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Preached on: Sunday 22nd May 2022
The sermon text is given below or can be download by clicking on the “PDF” button above. Additionally, you can download the PowerPoint PDF by clicking here 22-05-22 Message PPT slides multi pages.
Bible references: Nehemiah 5:1-14
Location: Brightons Parish Church

Sermon keypoints:
• Presence – God’s presence and our presence
• Problem – not all are treated equal
• Politicians – not recognising/admitting responsibility
• Plan – preoccupation

Well, my goodness, wherever I look in this church musicians pop up from left and right. You are truly blessed. Thank-you.

Now, time is getting on, we’ve had a wee bit extra this morning so, I’m going to put this to the vote. If you want the shorter version of the sermon or the longer version of the sermon. For the shorter version raise your hands. The longer version.

Sorry, you’ve lost out.

Once upon a time there was a young teacher. His mum had just died. The family home was broken up. He had to find a new house near his work and began his first teaching job. All within the space of four weeks. He had never felt more alone. So, not knowing anybody, his neighbors or colleagues at work, just to hear the sound of another human voice in the house he bought a small portable, black and white TV. It was a long time ago. Because he’d not had his first installment of the salary, he bought it on higher purchase. It was a very long time ago! But, having paid it off nine months later, he realized that it cost nearly 20 percent more than its original cost price and so, he never again bought anything until he saved for it.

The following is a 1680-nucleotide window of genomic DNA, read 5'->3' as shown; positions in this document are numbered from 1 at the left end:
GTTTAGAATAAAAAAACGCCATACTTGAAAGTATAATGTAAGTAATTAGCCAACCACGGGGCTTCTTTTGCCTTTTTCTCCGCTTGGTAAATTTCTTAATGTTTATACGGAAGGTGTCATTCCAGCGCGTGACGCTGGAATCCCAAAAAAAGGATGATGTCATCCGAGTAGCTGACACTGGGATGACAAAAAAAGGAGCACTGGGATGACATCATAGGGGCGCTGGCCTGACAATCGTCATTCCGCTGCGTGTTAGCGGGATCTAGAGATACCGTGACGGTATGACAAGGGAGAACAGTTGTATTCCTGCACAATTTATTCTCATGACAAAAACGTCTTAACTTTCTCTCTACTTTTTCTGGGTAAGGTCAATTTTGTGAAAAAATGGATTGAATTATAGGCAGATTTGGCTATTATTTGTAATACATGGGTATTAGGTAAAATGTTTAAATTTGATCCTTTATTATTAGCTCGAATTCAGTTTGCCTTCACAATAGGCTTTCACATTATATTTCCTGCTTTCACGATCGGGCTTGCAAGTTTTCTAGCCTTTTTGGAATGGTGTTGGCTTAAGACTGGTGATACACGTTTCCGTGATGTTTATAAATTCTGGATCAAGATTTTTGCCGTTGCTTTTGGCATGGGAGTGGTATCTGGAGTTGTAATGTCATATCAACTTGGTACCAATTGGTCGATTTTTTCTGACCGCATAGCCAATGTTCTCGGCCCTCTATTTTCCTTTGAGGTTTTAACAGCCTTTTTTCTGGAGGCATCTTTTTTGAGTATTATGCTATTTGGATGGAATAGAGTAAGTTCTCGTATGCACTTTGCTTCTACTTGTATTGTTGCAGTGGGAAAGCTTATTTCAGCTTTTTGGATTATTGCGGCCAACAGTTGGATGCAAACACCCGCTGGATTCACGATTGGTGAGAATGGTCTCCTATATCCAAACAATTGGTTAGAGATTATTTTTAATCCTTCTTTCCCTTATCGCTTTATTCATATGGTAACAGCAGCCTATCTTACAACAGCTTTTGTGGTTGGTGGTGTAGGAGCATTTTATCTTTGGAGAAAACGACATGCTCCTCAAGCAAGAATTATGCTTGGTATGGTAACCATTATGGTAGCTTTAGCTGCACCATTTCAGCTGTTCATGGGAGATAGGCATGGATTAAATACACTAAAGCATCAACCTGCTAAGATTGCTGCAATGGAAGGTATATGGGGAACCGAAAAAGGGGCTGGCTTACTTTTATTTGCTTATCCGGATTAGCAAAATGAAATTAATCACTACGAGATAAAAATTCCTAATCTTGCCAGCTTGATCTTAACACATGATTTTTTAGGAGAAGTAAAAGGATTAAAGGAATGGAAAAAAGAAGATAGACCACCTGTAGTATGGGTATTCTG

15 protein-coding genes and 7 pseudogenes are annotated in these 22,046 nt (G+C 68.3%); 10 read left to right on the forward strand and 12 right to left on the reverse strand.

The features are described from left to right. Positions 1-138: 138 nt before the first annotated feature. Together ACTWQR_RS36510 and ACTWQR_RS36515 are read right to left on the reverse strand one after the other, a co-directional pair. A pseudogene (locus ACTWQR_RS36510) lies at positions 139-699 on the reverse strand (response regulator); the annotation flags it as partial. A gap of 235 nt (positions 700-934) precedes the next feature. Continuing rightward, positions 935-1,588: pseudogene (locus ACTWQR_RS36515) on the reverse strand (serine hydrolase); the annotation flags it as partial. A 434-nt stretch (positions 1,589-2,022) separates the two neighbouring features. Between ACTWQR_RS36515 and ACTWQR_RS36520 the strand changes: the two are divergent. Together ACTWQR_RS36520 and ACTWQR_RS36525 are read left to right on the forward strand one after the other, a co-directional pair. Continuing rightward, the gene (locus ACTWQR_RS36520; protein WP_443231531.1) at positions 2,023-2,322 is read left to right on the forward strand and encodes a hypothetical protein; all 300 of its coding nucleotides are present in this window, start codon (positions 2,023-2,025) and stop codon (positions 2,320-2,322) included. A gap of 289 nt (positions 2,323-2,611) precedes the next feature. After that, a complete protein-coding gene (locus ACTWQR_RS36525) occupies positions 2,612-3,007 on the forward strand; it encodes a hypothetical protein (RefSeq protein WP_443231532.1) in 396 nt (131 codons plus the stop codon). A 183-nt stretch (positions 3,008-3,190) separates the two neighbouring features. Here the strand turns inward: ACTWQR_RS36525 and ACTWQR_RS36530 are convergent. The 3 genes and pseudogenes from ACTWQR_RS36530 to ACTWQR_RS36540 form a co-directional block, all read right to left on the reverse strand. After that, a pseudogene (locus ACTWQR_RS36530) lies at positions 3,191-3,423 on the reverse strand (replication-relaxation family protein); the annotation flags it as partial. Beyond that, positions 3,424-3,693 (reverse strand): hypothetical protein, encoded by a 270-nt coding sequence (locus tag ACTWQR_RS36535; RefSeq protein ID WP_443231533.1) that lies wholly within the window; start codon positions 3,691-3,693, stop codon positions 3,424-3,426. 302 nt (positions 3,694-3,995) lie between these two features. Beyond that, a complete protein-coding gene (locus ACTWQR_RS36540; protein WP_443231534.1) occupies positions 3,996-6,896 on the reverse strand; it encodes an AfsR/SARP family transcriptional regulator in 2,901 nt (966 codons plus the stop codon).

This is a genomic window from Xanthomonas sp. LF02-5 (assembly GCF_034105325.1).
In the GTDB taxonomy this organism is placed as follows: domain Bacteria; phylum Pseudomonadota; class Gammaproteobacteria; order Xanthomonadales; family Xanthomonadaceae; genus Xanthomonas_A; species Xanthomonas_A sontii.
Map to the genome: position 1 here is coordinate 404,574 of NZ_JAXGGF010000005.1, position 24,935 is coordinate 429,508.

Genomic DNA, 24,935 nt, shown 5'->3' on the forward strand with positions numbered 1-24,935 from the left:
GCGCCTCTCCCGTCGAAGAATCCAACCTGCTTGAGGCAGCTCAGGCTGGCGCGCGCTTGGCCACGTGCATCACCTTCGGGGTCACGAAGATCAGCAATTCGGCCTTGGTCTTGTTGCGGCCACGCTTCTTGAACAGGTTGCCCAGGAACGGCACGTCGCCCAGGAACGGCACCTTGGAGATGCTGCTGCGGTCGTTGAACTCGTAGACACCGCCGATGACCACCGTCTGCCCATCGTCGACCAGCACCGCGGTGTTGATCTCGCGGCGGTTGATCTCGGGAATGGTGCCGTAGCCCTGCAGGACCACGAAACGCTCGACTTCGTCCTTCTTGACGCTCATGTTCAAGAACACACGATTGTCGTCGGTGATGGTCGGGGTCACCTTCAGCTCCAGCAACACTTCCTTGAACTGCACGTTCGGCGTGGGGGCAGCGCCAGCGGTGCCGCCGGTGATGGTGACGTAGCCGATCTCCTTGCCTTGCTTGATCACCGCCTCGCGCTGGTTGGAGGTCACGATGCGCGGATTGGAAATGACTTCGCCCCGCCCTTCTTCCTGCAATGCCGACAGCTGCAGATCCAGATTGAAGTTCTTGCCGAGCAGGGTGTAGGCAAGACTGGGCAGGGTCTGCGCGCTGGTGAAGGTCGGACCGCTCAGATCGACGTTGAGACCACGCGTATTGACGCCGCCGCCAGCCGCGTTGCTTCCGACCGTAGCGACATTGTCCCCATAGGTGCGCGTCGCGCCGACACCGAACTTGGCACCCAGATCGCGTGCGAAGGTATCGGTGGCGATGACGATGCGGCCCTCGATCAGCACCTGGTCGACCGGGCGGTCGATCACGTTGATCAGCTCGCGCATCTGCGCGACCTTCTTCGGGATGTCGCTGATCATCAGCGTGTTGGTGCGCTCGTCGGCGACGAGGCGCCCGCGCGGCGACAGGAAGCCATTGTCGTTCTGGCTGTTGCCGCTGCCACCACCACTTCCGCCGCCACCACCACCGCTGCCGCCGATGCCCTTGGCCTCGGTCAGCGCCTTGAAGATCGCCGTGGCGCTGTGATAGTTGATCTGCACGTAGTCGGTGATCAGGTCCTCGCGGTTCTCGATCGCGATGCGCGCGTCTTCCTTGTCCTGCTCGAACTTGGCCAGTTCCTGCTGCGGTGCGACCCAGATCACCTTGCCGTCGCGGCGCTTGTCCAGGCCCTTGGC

When someone is lonely, has little or no prospect of work, debts pile up, considered choices often go out of the window and, since the pandemic and now, with a frightening rise in living costs as Rachel referred to in the prayer, many more are having to choose between feeding their families or heating their homes. Because we live in a fallen world there are always unscrupulous people who are ready to take advantage of those who are struggling.

But the people of Israel returned from exile in Babylon to their crumbling city of Jerusalem, found themselves in not a dissimilar situation. If you picture the scenes for example of the devastation in Ukraine, from the places where Russian troops have now withdrawn, you will have a picture of something like the ruins of Jerusalem to which many of those who’d been in exile in Babylon had returned to their homeland in their city.

That was the experience of the people of God in Nehemiah’s day, and their leaders were so preoccupied with the rebuilding of the city walls that they hadn’t really noticed the growing crisis around them. So, what relevance does this have for us in the 21st century church today?

Well, the answer is plenty, and it’s all to do with presence, which is the title of my sermon this morning. God’s presence and our presence.

But let’s first go to Nehemiah who emerged of, who emerged as the leaders of those trying to rebuild their lives and first of all consider the huge problem that he faced.

Now Ann read to us in the first verse of Nehemiah chapter five ‘Now the men and their wives raised a great outcry against their Jewish brothers. Some were saying ‘we and our sons and daughters are numerous in order for us to eat and stay alive we must get grain.’’

Please note the mention of wives and daughters, a sure sign that whole families were actually starving. And you can guarantee that the women came off worst.

We’ve just heard from the gender-based violence team some of the things that they’re planning. Now, whilst there were many loving men amongst the Jewish people and the Jewish law did try to protect the position of women and children nevertheless, in biblical times, women were very much second-class citizens. In fact, even in Jewish law both women and children were seen more as possessions than people. Now, that seems shocking to us today, but that is a historical fact.

But, by contrast, if you move forward a few thousand years to the time of Jesus and His disciples, you will find that amongst His closest followers there were a group of women as well as the 12 recognized disciples. And so, following Jesus’ example, it is our responsibility as His 21st century followers to ensure that all are equal before God, regardless of gender, regardless of age.